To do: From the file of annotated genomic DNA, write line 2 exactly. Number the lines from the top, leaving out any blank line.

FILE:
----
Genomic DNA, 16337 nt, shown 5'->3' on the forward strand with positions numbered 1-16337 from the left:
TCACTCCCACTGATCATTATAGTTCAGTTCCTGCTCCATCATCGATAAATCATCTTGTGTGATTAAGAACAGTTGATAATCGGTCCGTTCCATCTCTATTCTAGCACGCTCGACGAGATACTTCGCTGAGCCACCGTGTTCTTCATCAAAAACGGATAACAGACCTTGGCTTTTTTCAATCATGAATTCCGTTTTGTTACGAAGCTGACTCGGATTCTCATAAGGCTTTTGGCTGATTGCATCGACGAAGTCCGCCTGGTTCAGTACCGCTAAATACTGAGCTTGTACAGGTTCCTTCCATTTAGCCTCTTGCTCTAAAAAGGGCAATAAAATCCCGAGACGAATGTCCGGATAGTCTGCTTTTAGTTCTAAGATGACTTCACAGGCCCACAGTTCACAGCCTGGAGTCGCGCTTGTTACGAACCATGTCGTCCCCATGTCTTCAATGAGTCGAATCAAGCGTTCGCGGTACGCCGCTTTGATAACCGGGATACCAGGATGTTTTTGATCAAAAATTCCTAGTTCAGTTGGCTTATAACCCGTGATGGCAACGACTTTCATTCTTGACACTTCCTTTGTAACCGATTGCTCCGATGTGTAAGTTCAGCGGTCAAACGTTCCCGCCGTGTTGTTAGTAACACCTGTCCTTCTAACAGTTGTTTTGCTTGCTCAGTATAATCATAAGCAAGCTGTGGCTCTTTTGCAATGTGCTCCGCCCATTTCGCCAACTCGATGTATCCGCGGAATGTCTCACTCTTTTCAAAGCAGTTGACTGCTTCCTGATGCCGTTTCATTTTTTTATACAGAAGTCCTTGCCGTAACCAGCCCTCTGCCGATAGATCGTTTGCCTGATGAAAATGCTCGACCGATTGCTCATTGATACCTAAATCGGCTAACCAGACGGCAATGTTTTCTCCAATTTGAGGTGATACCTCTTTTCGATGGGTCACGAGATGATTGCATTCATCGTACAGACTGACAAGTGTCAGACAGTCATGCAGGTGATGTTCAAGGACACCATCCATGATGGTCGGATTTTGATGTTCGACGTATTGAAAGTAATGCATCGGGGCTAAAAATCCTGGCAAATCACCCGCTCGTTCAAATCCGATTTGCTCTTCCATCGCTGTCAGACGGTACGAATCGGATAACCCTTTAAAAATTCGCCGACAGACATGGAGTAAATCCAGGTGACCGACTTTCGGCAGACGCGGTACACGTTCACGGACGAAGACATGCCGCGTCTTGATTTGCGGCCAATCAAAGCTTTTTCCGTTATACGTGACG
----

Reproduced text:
TCACTCCCACTGATCATTATAGTTCAGTTCCTGCTCCATCATCGATAAATCATCTTGTGTGATTAAGAACAGTTGATAATCGGTCCGTTCCATCTCTATTCTAGCACGCTCGACGAGATACTTCGCTGAGCCACCGTGTTCTTCATCAAAAACGGATAACAGACCTTGGCTTTTTTCAATCATGAATTCCGTTTTGTTACGAAGCTGACTCGGATTCTCATAAGGCTTTTGGCTGATTGCATCGACGAAGTCCGCCTGGTTCAGTACCGCTAAATACTGAGCTTGTACAGGTTCCTTCCATTTAGCCTCTTGCTCTAAAAAGGGCAATAAAATCCCGAGACGAATGTCCGGATAGTCTGCTTTTAGTTCTAAGATGACTTCACAGGCCCACAGTTCACAGCCTGGAGTCGCGCTTGTTACGAACCATGTCGTCCCCATGTCTTCAATGAGTCGAATCAAGCGTTCGCGGTACGCCGCTTTGATAACCGGGATACCAGGATGTTTTTGATCAAAAATTCCTAGTTCAGTTGGCTTATAACCCGTGATGGCAACGACTTTCATTCTTGACACTTCCTTTGTAACCGATTGCTCCGATGTGTAAGTTCAGCGGTCAAACGTTCCCGCCGTGTTGTTAGTAACACCTGTCCTTCTAACAGTTGTTTTGCTTGCTCAGTATAATCATAAGCAAGCTGTGGCTCTTTTGCAATGTGCTCCGCCCATTTCGCCAACTCGATGTATCCGCGGAATGTCTCACTCTTTTCAAAGCAGTTGACTGCTTCCTGATGCCGTTTCATTTTTTTATACAGAAGTCCTTGCCGTAACCAGCCCTCTGCCGATAGATCGTTTGCCTGATGAAAATGCTCGACCGATTGCTCATTGATACCTAAATCGGCTAACCAGACGGCAATGTTTTCTCCAATTTGAGGTGATACCTCTTTTCGATGGGTCACGAGATGATTGCATTCATCGTACAGACTGACAAGTGTCAGACAGTCATGCAGGTGATGTTCAAGGACACCATCCATGATGGTCGGATTTTGATGTTCGACGTATTGAAAGTAATGCATCGGGGCTAAAAATCCTGGCAAATCACCCGCTCGTTCAAATCCGATTTGCTCTTCCATCGCTGTCAGACGGTACGAATCGGATAACCCTTTAAAAATTCGCCGACAGACATGGAGTAAATCCAGGTGACCGACTTTCGGCAGACGCGGTACACGTTCACGGACGAAGACATGCCGCGTCTTGATTTGCGGCCAATCAAAGCTTTTTCCGTTATACGTGACG